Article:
Peacock TV and Hulu TV both use a hybridized content monetization strategy where audiences can choose to pay either a low monthly subscription fee for access to content with advertisements, or a higher monthly fee for an ad-free experience. Another example of hybrid monetization is the Freemium model, where streaming providers offer free and paid versions of their services. YouTube provides its audience with free access to ad-supported content, but viewers still have the option of subscribing to YouTube Premium for ad-free videos, music, and some additional features.
We’re also seeing platforms like Peacock TV offering a mix of VOD and linear programming, Amazon Prime Video offering 3rd-party, ad-supported content through its SVOD platform, Disney using its SVOD platform to generate PVOD sales, and numerous other examples of hybrid monetization.
Monetizing OTT Linear Video Content
While video on-demand services allow audiences to choose what to watch from a set library of content, linear video streaming means that OTT service providers are the ones configuring channels and making programming decisions, just like on traditional Pay TV.
1) Free Ad-Supported Streaming Television (FAST)
FAST is a OTT monetization model where audiences stream free television and film content presented in a linear format that resembles traditional Pay TV, and FAST service providers earn money by displaying paid advertisements to viewers. Popular FAST services today include Pluto TV, Xumo, Samsung TV Plus, and The Roku Channel.
2) Virtual Pay TV (vMVPD)
Virtual Multichannel Video Programming Distributors (vMVPDs) are OTT streaming services that provide multiple channels of video programming as part of a Virtual Pay TV service. Virtual Pay TV is an OTT content monetization strategy that’s similar to traditional cable or satellite, except that it’s delivered over an Internet connection.
The largest vMVPDs today include YouTube TV, Sling, Philo, AT&T TV Now, and Fubo TV.
3) Live Streaming Pay Per View (PPV)
PPV has always been a reliable way of monetizing highly anticipated live events (concerts, sports, etc.) on cable and satellite TV, but we’re now seeing those broadcasters shift from traditional mediums and into the OTT space.
In the PPV model, audiences pay a one-time fee for access to stream a live event as it unfolds in real-time. Organizations like the UFC and WWE rely on PPV revenue to monetize their live events.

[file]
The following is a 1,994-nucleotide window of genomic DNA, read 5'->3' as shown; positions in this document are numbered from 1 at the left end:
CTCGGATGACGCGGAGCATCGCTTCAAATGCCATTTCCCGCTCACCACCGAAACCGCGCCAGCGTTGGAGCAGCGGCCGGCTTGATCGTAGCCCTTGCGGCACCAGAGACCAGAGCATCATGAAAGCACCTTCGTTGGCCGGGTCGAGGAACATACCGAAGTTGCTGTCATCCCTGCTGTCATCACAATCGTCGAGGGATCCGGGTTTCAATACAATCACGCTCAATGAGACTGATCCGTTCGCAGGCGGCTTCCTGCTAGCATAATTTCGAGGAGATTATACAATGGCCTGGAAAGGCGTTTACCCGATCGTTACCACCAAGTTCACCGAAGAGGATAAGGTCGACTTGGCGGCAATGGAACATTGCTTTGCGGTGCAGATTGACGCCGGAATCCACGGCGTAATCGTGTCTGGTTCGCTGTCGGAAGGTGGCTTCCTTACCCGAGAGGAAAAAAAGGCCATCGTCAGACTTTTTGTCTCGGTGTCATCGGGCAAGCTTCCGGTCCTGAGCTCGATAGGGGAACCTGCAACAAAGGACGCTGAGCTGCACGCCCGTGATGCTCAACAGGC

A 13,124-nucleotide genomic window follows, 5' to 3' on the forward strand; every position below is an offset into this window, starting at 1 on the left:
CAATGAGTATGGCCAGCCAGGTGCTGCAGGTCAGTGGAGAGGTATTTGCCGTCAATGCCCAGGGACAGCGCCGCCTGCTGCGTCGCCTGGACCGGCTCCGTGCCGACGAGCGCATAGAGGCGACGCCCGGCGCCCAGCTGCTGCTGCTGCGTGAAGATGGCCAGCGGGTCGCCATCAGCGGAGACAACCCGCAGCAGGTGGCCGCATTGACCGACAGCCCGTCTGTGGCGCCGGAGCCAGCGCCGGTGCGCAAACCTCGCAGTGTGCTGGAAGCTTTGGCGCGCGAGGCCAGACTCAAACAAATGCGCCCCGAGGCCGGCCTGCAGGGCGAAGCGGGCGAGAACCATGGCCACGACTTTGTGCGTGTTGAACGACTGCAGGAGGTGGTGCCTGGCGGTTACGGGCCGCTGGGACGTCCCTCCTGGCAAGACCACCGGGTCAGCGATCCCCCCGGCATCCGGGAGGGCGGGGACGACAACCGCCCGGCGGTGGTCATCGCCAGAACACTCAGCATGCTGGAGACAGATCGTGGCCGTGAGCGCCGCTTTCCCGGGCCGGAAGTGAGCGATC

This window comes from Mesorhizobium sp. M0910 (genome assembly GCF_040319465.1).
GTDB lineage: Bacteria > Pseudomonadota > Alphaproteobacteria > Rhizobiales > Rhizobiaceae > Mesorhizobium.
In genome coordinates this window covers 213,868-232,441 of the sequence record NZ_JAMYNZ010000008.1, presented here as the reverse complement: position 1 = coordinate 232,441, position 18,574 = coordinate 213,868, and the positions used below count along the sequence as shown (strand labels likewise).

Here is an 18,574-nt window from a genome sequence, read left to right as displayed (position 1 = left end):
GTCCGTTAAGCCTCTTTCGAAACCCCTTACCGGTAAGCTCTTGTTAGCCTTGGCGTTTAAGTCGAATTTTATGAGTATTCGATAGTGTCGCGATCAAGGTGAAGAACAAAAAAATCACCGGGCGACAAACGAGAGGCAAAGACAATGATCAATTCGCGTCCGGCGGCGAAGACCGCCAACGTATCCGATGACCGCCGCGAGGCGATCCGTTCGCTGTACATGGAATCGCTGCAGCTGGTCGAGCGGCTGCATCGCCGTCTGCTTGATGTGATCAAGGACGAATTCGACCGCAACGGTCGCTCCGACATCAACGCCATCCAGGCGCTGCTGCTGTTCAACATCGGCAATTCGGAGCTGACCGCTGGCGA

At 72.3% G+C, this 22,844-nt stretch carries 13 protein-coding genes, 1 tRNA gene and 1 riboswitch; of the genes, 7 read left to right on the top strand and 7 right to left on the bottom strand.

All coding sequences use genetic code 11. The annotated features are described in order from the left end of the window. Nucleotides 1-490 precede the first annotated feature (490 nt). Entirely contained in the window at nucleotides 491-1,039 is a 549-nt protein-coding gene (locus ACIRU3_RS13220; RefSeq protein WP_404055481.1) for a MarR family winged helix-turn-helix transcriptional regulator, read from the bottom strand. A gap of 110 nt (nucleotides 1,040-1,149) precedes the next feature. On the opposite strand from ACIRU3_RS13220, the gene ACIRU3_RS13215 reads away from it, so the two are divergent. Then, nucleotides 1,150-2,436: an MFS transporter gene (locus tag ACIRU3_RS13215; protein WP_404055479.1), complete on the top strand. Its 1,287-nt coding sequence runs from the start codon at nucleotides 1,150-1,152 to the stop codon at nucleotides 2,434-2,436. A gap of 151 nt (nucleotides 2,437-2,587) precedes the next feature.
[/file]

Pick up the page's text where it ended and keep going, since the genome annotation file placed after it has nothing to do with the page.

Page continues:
How Do OTT Streaming Services Use Data to Maximize Revenue?
Regardless of which content monetization strategies they use, OTT platforms are competing in an aggressive marketplace to acquire the best content, keep target audiences engaged, retain customers, expand viewership, and uncover new revenue streams.
Data analytics plays a significant role in empowering streaming platforms to execute on their OTT content monetization strategies and stay competitive in the modern OTT market. By collecting, aggregating, and analyzing data from their platforms, OTT providers can uncover valuable insights that help them optimize the user experience and maximize revenue.
What Data Can OTT Streaming Services Collect?
1) Content Performance Data
OTT providers can track and analyze content performance data to discover which content assets are the most popular or receiving the most views from audiences. Viewing metrics like total minutes streamed and avg % completion can indicate engagement with a content asset, while performance metrics like average frame rate and video playback failures can indicate technical errors that negatively impact UX.
2) Audience Demographic Data
OTT providers can capture and analyze demographic data to better understand their audiences in terms of factors like gender, age, ethnicity, income, employment status, and nationality. Demographic data can be correlated with content performance data to better understand which demographic segments have the greatest affinity for a content asset, or even a whole genre.
3) User Behavior Data
User behavior data is a record of all the actions a user takes while either browsing or streaming content on an OTT app. User behavior data answers questions like: